Do the top streamers know some secrets or are they just lucky? The answer is definitely yes, they do know something.
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Be innovative. You won’t become the TOP-1 streamer if you keep on doing what has already been done before. You can stream games like Ninja does, only now they will watch him, not you, because he’s become the best in his niche. Therefore, if you’re going to broadcast a game that was shown by hundreds of thousands of guys before you, come up with a way to do it differently.
Getting into a Jacuzzi in a swimsuit is no longer enough to make a million dollars a month like Amouranth. You simply have to create a format that no one has implemented before you. You can be inspired by someone else's example, but be sure to improve the idea and bring to the viewers some unique content that they can get on your channel only.
The setup doesn't matter. You don't need a $ 5K camera and a top PC to create quality content. And it works that way not only for streaming. There is a joke about a customer who returned to a camera store - “You sold me a defective one, my neighbor has the same camera model and it takes awesome photos, while mine look terrible”. The same thing with streaming. The main things are vision, the hands of the author, his ability to adjust the equipment and present himself. Yes, a good setup can help convey an idea and improve quality. But the most important thing to understand is that it does not affect the final result as much as you may think. You can use your phone to transmit an image, you can improve the quality of your webcam to DSLR, if you can’t handle a $100 gear, then there’s definitely no need to spend thousands.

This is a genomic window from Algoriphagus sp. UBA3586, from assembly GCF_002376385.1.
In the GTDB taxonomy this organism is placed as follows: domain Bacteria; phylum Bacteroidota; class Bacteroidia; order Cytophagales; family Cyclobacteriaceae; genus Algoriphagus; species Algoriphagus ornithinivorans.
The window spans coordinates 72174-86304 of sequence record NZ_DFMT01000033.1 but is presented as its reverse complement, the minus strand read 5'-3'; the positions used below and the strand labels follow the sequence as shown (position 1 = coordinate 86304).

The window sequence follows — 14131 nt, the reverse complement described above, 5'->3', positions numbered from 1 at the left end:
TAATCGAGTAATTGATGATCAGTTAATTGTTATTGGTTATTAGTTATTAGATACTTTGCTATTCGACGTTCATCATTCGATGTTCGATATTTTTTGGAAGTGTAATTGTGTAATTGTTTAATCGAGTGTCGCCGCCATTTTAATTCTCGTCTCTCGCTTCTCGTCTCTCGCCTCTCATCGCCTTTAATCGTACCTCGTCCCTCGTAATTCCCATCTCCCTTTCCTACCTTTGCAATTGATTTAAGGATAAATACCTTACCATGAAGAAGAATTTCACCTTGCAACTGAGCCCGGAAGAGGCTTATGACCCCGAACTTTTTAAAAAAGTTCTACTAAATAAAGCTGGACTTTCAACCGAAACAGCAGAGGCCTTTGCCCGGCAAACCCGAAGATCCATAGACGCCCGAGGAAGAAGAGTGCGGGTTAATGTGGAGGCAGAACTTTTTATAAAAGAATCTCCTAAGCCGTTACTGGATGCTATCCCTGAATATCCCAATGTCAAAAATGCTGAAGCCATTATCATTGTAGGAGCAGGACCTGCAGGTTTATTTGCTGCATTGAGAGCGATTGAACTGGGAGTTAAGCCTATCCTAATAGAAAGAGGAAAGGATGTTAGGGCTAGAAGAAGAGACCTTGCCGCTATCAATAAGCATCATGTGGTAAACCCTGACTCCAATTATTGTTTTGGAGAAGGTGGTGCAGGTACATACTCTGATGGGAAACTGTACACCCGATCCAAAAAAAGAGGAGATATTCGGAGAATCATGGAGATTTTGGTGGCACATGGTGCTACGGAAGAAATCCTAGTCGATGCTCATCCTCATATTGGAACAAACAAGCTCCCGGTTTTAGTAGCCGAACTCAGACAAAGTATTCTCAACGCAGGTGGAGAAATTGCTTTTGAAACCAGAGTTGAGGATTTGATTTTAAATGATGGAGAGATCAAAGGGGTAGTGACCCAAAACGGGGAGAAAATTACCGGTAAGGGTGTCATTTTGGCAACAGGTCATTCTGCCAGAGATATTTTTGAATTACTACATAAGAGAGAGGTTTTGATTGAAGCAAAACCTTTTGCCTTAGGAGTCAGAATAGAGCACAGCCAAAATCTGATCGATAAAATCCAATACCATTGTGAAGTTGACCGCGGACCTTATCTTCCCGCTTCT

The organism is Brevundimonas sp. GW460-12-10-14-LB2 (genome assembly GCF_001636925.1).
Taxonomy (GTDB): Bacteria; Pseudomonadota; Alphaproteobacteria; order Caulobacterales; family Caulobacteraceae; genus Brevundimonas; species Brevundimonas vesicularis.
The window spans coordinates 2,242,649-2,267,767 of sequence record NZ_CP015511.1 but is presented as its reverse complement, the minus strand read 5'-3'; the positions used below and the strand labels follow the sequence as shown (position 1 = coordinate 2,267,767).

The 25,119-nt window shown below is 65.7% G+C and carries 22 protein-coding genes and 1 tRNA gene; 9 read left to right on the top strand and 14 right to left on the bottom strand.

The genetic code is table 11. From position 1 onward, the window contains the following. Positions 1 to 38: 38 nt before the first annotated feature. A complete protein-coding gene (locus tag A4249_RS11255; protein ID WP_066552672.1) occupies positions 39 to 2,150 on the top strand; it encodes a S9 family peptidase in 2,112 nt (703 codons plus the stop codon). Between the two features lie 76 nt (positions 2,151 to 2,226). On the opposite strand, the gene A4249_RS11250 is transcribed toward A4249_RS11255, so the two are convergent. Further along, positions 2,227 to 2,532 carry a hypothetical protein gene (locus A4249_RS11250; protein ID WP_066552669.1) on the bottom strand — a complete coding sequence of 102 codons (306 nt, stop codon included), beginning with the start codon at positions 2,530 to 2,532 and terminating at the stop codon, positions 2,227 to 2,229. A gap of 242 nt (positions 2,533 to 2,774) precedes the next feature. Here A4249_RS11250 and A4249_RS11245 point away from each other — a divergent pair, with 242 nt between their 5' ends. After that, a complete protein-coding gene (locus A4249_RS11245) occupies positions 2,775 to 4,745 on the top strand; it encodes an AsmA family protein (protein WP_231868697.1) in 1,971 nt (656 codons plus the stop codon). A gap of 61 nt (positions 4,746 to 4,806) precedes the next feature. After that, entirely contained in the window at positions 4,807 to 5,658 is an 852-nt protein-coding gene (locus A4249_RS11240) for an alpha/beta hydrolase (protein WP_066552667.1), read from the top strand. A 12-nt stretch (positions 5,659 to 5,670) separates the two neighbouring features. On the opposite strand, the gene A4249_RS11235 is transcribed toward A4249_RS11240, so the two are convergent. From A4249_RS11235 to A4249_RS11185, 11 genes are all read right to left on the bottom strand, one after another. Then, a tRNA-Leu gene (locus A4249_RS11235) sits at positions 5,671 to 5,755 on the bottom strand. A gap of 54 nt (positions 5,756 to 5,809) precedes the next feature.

The audience is not interested in the answers you’ve provided everyone with, they need personal attention. You have come across a situation like the following one, haven’t you? When you announce when the stream starts this evening and then you receive dozens of direct messages - “Hey, what time is the stream today?”. Or you have posted your bio block on Twitch, but questions about your name and age keep flowing, although everyone has the answers in front of their eyes. This happens because people need personal attention and contact.
They cover their social needs with you. Take this idea and live with it. You don't have to get angry every time you receive a question, even if the answer is written in plain text.Online careers are too fast-flowing. When you hit the niche and keep doing things that bring money and views, you risk freezing in that area. You are already among the best and the motivation to strive for further heights is disappearing. And with it, the interest in your persona disappears too. And the reason for that is that someone fresher and more interesting comes.
Remember how many Twitch partners with a checkmark you've met that only a few dozen people watched. If you keep this in mind, then you can postpone the moment you become forgotten. Better yet, come up with something you can convert your popularity and experience into. Some streamers create courses, write books, create their own TV shows etc. Come up with a backup plan while you are still tall in a saddle, otherwise it will be too late later.
Preparations are more important than the stream itself. Not the most obvious idea, but live streaming is quite akin to moviemaking. Planning every piece of content is key. Ludwig admits that he spends several times more time preparing for the stream than he spends on the broadcasts. A small streamer thinks like this: I’ll launch my stream as many times a week as possible and I will play hoping that people will come over.
A top streamer, on the other hand, thinks over the idea, takes a day-off for its implementation, and only after thorough preparation goes online. For every 2 hours of live streaming, Ludwig spends a minimum of 3 hours to prepare. Let's get back to the movie analogy. Pre-production and post-production phases of a film take months, and as a result, the output we see is a 1.5 – 3 hours long movie. Think about it and decide how you’ll proceed further.